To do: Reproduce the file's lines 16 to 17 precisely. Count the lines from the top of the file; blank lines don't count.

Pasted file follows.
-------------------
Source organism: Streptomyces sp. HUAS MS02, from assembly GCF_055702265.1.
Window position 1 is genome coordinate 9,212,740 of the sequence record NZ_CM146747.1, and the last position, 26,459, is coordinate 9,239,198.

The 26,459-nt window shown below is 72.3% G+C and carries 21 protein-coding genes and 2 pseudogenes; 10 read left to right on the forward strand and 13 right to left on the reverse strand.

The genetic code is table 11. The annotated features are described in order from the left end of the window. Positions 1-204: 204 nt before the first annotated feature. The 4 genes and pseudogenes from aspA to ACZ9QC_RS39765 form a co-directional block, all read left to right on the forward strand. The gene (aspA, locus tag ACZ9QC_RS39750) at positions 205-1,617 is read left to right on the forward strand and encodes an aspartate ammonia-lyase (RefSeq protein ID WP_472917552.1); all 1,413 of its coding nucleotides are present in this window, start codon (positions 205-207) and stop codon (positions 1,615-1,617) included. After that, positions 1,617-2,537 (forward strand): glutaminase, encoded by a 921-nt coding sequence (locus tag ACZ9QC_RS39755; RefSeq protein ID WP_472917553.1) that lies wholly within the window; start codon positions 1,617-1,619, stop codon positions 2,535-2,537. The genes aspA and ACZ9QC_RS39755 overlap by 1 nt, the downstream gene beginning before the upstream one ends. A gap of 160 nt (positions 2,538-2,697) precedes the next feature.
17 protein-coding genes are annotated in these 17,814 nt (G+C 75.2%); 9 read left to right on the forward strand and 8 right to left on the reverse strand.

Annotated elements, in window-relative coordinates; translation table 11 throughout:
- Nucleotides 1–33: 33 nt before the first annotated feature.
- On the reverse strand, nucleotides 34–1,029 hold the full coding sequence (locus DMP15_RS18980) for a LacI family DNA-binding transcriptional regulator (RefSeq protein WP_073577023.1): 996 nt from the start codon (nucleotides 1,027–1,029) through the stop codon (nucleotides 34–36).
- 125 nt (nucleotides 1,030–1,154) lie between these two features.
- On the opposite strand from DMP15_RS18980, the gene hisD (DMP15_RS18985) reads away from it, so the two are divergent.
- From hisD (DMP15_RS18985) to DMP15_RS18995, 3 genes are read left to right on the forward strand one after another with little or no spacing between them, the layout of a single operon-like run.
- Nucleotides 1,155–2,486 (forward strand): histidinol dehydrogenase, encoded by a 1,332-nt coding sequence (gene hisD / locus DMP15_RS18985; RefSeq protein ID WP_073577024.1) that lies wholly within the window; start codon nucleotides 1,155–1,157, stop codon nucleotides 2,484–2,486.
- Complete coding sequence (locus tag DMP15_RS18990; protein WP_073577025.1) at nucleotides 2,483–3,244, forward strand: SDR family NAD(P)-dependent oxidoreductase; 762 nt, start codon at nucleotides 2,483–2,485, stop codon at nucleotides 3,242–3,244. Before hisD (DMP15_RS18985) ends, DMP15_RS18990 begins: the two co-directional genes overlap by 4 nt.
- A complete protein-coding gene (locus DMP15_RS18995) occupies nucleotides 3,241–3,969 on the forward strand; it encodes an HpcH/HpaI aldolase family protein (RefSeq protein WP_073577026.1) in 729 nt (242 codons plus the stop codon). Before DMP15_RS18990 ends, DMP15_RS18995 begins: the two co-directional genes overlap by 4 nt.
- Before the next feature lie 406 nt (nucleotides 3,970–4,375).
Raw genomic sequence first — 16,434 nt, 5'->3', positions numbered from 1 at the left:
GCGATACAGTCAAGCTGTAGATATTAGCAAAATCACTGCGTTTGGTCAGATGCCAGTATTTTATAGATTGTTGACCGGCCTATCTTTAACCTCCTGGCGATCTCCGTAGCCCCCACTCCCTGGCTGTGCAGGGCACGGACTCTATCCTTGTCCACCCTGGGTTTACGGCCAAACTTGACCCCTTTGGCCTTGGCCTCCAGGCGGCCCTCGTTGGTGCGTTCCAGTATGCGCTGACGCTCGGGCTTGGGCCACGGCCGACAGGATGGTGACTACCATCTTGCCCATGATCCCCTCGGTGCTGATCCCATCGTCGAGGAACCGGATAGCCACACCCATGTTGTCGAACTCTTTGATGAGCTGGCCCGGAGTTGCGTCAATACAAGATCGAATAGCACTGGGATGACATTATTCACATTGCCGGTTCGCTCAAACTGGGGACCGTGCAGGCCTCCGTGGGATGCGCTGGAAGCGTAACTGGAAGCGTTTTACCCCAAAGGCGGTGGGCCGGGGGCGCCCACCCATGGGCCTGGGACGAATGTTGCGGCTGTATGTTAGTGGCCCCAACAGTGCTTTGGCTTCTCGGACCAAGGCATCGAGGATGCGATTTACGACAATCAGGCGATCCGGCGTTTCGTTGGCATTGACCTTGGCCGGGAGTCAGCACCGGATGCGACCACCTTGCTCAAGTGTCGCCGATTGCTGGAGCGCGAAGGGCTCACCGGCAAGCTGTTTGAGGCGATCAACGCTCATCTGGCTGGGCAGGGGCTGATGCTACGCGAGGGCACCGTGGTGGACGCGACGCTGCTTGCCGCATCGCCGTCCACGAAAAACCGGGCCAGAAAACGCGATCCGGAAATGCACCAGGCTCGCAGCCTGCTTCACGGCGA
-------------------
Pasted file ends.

Raw genomic sequence first — 16,434 nt, 5'->3', positions numbered from 1 at the left:
GCGATACAGTCAAGCTGTAGATATTAGCAAAATCACTGCGTTTGGTCAGATGCCAGTATTTTATAGATTGTTGACCGGCCTATCTTTAACCTCCTGGCGATCTCCGTAGCCCCCACTCCCTGGCTGTGCAGGGCACGGACTCTATCCTTGTCCACCCTGGGTTTACGGCCAAACTTGACCCCTTTGGCCTTGGCCTCCAGGCGGCCCTCGTTGGTGCGTTCCAGTATGCGCTGACGCTCGGGCTTGGGCCACGGCCGACAGGATGGTGACTACCATCTTGCCCATGATCCCCTCGGTGCTGATCCCATCGTCGAGGAACCGGATAGCCACACCCATGTTGTCGAACTCTTTGATGAGCTGGCCCGGAGTTGCGTCAATACAAGATCGAATAGCACTGGGATGACATTATTCACATTGCCGGTTCGCTCAAACTGGGGACCGTGCAGGCCTCCGTGGGATGCGCTGGAAGCGTAACTGGAAGCGTTTTACCCCAAAGGCGGTGGGCCGGGGGCGCCCACCCATGGGCCTGGGACGAATGTTGCGGCTGTATGTTAGTGGCCCCAACAGTGCTTTGGCTTCTCGGACCAAGGCATCGAGGATGCGATTTACGACAATCAGGCGATCCGGCGTTTCGTTGGCATTGACCTTGGCCGGGAGTCAGCACCGGATGCGACCACCTTGCTCAAGTGTCGCCGATTGCTGGAGCGCGAAGGGCTCACCGGCAAGCTGTTTGAGGCGATCAACGCTCATCTGGCTGGGCAGGGGCTGATGCTACGCGAGGGCACCGTGGTGGACGCGACGCTGCTTGCCGCATCGCCGTCCACGAAAAACCGGGCCAGAAAACGCGATCCGGAAATGCACCAGGCTCGCAGCCTGCTTCACGGCGA